Call of Duty: Black Ops II is now available for play on the Xbox One via the magic of selective backwards compatibility. The shooter has been topping BC request charts since Xbox One backwards compatibility became a thing. READ FULL STORY AT KOTAKU!
Xbox’s Larry Hryb has announced via Twitter that Activision and Treyarch’s Call of Duty: Black Ops II is following Black Ops and coming to Xbox One via Backward Compatibility today. The news came via the following tweet: …Read More The post Call of Duty: Black Ops II Added to Xbox One’s Backward Compatibility Library by Tyler Fischer appeared first on DualShockers.
Xbox One’s latest arrivals for backwards compatible titles include Assassin’s Creed Rogue, Borderlands 2, and many others for the week. …Read More The post Borderlands 2, Assassin’s Creed Rogue, and More Added to Xbox One Backwards Compatibility by Ryan Meitzler appeared first on DualShockers.
One of the most touted features of the Xbox One is its ability to play Xbox 360 games via backwards compatibility. Ever since the feature was launched in 2015, Xbox One owners have been able to play a great deal of 360 games. Given Microsoft’s push toward PC gaming, many wondered if Xbox 360 backwards compatibility would one day be available on PC. Xbox head, Phil Spencer, is known for answering fans’ questions on Twitter. Recently, a follower asked him about the possibility of seeing Xbox 360 games on PC. Spencer gave a direct, if noncommittal answer. @Micro_666 @TobiasFoxtail Running BC reliably on all the different PC HW configs would be a lot more work than XB1, but never say never. — Phil Spencer (@XboxP3) February 7, 2017 There are numerous PC configurations out there. Because of that, it’s understandable why Spencer believes getting 360 games to run on PC would be difficult. At the same time, it was also said that the Xbox One would never get Xbox 360 backwards compatibility. That obviously hasn’t been the case, as anyone who has played a 360 game on Xbox One can attest READ FULL STORY AT GEEK!
Xbox One Backward Compatibility List Expands A few days ago we told you how Larry ‘Major Nelson’ Hryb was fed up with Xbox users repeatedly asking him on social media about whether or not Call of Duty: Black Ops II will be made available via backwards compatibility on the Xbox One. Today, another batch of Xbox 360 games has been made available on Xbox One via the console’s backward compatibility service. Unfortunately, Black Ops II is not one of them. Microsoft announced that Battlefield 3, Battlefield: Bad Company 2 and Dragon Age: Origins have joined the lineup, along with Ghostbusters and Scrap Metal. If you already own any of the games included, they should show up directly in your library, ready to be downloaded. That said Battlefield 3 will require a hard copy to work. The full list is as follows: Battlefield: Bad Company 2 Battlefield 3 (requires disc) Dragon Age: Origins Ghostbusters Scrap Metal The Splatters Strania Microsoft confirmed last month that the number of titles available on the service had surpassed the 300 mark, having celebrated the milestone by offering Mistwalker’s JRPG Lost Odyssey for free to all Xbox One owners. Likewise, it was announced earlier this month…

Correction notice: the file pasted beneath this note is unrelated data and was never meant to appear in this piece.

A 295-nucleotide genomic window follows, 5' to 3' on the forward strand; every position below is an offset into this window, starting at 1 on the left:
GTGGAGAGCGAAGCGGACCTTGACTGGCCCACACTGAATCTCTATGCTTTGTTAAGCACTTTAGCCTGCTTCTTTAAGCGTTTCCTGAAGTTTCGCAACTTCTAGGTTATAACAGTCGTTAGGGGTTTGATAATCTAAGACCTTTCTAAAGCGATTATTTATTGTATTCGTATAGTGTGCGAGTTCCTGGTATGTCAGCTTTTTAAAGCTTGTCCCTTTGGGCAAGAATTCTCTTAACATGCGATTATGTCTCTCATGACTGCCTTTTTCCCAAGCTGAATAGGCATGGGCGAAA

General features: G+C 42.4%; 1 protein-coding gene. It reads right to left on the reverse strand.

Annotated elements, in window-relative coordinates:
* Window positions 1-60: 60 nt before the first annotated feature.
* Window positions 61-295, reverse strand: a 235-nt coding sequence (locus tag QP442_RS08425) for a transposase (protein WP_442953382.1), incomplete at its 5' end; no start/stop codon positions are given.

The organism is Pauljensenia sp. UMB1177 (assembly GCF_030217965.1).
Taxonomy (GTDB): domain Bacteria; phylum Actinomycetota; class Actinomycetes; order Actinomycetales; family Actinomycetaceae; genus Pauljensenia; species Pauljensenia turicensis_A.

The Xbox One has very few advantages over its main rival the PS4, but one key area where Microsoft has outdone Sony is backwards compatibility. Slowly but surely Microsoft has been unlocking the Xbox 360’s huge library of games and allowing the original discs to play when inserted into the Xbox One. Now it seems, there’s a chance that compatibility could jump back another generation and unlock those original Xbox games you have gathering dust on your shelf. Although it’s not happening yet, Phil Spencer has confirmed on Twitter that it’s something he’d very much like to do: @James1o1o We haven’t ruled it out but we aren’t working on it right now. I’d like to find the time to do it. — Phil Spencer (@XboxP3) October 12, 2016 In total, there were 1,045 game released for the original Xbox. That includes 289 exclusive to North America, 96 exclusive to Europe, and 44 exclusive to Japan. When the Xbox 360 was launched backwards compatibility was touted, but mostly treated as an afterthought. Only a small subset of Xbox games ended up working on the 360, and even then some of them didn’t work well (artifacts, software errors etc.). [embedded content] Adding…